"For poorer people, Internet access will equal Facebook. That's not the Internet—that’s being fodder for someone else’s ad-targeting business," she says. "That’s entrenching and amplifying existing inequalities and contributing to poverty of imagination—a crucial limitation on human life."I honestly find myself quite torn between thinking that any connectivity is better than none (it depends entirely on the implementation of the effort), and the idea that we're establishing a painfully-low baseline of expectation in developing countries in terms of what the Internet is supposed to be. How different is what Facebook is doing from AT&T's sponsored data idea when you strip away a few layers, and if people are introduced to the Internet as a fractured, distorted walled garden at their first encounter with it, what does it evolve into for them down the road?
by Joyce Hung
Fri, Mar 7th 2014 5:00pm
from the urls-we-dig-up dept
- People may be shocked to learn that MSG, the infamous food additive that's supposedly responsible for "Chinese Restaurant Syndrome," is the essence of umami, the now trendy "savory" taste. The flavor-enhancing additive MSG, or monosodium glutamate, resulted from an attempt to mass produce the key chemical compound responsible for that delicious meaty flavor in foods. In case you're wondering how much glutamate might be found in an original Umami Burger from Adam Fleischman's chain of umami restaurants, the answer is almost 2.2 grams. [url]
- Why do people torture themselves by eating tongue-scorching chili peppers? Probably because the capsaicin in the peppers triggers the release of endorphins, which not only help to relieve the burning pain, but also give people a natural high. Check out this video about the chemistry of Sriracha sauce, which also includes an interesting bit on how the Scoville scale was established to measure how spicy a pepper is. [url]
- Here's a blast from the past: an article about the chemistry of flavor as it was understood in the 1960s. This was a time when the now widely used Gas Chromatography-Mass Spectrometry (GC-MS) technique was heralded as a "major breakthrough in instrumental analysis in aroma chemistry." The article also includes photos of old school chemical analysis equipment, as well as ads from that era for chemicals and equipment, from Morton Purex Salt to stainless steel tanks. [url]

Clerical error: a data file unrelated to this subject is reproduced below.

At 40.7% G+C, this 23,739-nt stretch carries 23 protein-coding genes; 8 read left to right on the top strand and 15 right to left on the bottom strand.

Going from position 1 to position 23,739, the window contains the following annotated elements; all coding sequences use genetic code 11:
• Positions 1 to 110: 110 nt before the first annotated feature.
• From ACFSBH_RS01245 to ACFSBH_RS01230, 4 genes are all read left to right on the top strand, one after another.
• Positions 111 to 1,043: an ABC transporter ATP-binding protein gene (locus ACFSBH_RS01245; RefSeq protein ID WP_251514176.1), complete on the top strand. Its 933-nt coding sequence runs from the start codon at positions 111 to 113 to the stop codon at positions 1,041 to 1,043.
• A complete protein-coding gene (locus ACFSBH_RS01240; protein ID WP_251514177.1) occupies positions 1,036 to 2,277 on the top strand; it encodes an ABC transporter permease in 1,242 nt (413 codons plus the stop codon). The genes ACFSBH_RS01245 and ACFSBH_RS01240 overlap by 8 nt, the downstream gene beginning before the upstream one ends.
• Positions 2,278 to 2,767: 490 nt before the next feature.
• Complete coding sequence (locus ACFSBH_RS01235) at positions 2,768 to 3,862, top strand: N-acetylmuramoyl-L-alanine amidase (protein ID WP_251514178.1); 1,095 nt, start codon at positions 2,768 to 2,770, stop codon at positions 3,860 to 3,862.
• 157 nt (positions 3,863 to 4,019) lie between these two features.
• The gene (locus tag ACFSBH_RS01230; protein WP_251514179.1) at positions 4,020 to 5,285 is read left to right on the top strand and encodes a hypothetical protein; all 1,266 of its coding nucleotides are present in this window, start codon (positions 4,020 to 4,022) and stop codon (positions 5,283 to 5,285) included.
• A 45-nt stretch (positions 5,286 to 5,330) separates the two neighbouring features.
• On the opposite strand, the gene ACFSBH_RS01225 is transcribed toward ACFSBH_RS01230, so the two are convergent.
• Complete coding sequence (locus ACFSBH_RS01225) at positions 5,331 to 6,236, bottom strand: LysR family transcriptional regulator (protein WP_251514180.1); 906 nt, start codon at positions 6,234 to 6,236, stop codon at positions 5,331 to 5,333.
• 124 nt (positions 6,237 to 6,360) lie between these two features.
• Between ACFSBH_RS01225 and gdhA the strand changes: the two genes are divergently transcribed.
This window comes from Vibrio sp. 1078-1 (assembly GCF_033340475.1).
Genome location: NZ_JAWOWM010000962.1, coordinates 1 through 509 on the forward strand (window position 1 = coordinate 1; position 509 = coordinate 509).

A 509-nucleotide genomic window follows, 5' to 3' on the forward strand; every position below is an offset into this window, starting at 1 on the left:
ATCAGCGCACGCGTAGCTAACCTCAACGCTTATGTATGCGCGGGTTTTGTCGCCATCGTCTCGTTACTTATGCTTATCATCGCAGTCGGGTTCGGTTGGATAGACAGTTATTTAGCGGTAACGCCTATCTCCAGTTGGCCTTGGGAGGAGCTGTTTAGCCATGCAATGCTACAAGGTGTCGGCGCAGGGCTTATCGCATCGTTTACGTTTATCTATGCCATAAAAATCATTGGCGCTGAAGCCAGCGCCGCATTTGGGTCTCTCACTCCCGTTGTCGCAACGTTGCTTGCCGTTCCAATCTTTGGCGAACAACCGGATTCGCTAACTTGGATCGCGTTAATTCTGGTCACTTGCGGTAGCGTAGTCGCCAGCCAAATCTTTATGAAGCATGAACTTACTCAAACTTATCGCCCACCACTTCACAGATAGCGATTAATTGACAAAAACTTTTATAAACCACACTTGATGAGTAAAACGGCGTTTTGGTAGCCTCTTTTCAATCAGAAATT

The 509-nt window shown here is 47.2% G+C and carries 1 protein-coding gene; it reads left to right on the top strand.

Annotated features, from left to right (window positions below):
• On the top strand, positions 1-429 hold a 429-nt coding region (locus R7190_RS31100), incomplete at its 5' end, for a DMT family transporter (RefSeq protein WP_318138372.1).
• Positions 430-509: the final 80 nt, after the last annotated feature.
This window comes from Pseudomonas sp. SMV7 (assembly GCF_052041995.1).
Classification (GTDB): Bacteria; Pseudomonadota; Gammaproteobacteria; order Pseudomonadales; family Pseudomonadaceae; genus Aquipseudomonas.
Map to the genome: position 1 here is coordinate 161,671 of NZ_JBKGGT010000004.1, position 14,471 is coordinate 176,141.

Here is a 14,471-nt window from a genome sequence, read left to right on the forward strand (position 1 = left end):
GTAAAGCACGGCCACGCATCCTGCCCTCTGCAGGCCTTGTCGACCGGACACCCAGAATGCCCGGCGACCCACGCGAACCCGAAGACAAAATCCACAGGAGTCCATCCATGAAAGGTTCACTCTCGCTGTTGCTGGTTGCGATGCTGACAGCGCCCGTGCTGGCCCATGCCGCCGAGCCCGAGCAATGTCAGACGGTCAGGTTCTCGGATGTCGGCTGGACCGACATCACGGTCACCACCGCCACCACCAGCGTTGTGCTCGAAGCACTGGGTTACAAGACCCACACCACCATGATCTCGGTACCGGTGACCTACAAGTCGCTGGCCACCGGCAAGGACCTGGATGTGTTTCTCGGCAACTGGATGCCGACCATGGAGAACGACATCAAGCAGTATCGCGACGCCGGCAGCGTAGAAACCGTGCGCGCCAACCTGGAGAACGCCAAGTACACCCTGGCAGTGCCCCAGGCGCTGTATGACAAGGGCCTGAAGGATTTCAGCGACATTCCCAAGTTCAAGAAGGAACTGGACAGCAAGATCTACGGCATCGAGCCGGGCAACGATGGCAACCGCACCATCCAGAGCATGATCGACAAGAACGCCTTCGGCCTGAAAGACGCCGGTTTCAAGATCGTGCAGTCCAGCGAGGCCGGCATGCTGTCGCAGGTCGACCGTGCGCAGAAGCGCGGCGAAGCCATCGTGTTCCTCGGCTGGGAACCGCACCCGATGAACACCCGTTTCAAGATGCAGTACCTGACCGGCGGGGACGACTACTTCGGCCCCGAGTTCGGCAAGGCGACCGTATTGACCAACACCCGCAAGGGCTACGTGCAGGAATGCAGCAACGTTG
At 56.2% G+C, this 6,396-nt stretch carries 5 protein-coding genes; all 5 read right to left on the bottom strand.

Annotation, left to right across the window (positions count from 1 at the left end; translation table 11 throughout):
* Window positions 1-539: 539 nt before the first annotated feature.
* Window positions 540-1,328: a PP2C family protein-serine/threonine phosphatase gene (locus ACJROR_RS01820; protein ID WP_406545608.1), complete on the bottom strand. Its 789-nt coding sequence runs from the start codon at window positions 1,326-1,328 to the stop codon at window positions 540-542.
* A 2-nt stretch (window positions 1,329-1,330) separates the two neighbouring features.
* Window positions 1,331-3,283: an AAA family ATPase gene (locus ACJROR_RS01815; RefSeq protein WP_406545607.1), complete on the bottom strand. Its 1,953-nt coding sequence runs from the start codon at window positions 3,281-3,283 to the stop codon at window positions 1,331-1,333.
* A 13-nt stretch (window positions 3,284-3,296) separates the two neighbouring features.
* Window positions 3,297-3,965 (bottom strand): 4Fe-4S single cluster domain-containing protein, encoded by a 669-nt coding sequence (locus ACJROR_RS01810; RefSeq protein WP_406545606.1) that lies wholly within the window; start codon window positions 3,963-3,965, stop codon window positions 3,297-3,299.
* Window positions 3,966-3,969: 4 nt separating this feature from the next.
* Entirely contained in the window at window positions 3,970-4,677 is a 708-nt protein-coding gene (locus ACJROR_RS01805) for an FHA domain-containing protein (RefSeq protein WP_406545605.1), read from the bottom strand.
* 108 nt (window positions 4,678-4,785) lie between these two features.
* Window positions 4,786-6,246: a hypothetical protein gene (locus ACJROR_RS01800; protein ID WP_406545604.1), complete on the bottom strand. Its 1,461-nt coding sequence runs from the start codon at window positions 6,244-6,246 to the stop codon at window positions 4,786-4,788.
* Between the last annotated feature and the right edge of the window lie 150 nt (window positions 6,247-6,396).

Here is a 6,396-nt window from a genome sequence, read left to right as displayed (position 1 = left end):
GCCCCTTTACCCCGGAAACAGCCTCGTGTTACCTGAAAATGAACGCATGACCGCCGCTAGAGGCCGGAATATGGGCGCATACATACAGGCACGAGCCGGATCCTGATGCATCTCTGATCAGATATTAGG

by Mike Masnick
Fri, Mar 7th 2014 4:35pm
from the wave-that-magic-wand dept
Unfortunately, it looks like this is something of a trend, with law enforcement types suddenly deciding on their own what websites need to be shut down absent any sort of judicial due process. These efforts probably make copyright maximalists happy, but they fly in the face of pretty much all of copyright law. They're almost entirely based on confusing law enforcement types into believing that copyright is just like "property" and thus that it can treat sites that are somehow connected to possible infringement the same as entities that traffic in stolen merchandise. There are, of course, worlds of difference between the two, but copyright maximalists play on the ignorance of law enforcement officials in these settings, playing up the misleading analogy, leading to vast censorship and a near total lack of due process.
by Karl Bode
Fri, Mar 7th 2014 3:33pm
from the BS-can-only-take-you-so-far dept
And they didn't just lie -- AT&T was loud about it. Via lobbyist, consultant, think tanker, and anyone else on the payroll, AT&T lied using every manner of lobbying trick in the book, from paying an army of third party groups to parrot merger support, to running an onslaught of constant full page advertisements repeating the same, easily-disproven lies ad nauseam. At the end of 2011, Cecilia Kang at the Washington Post penned what was essentially an obituary for the AT&T T-Mobile deal, with an overlooked paragraph that explained precisely why the deal became too much for regulators to swallow: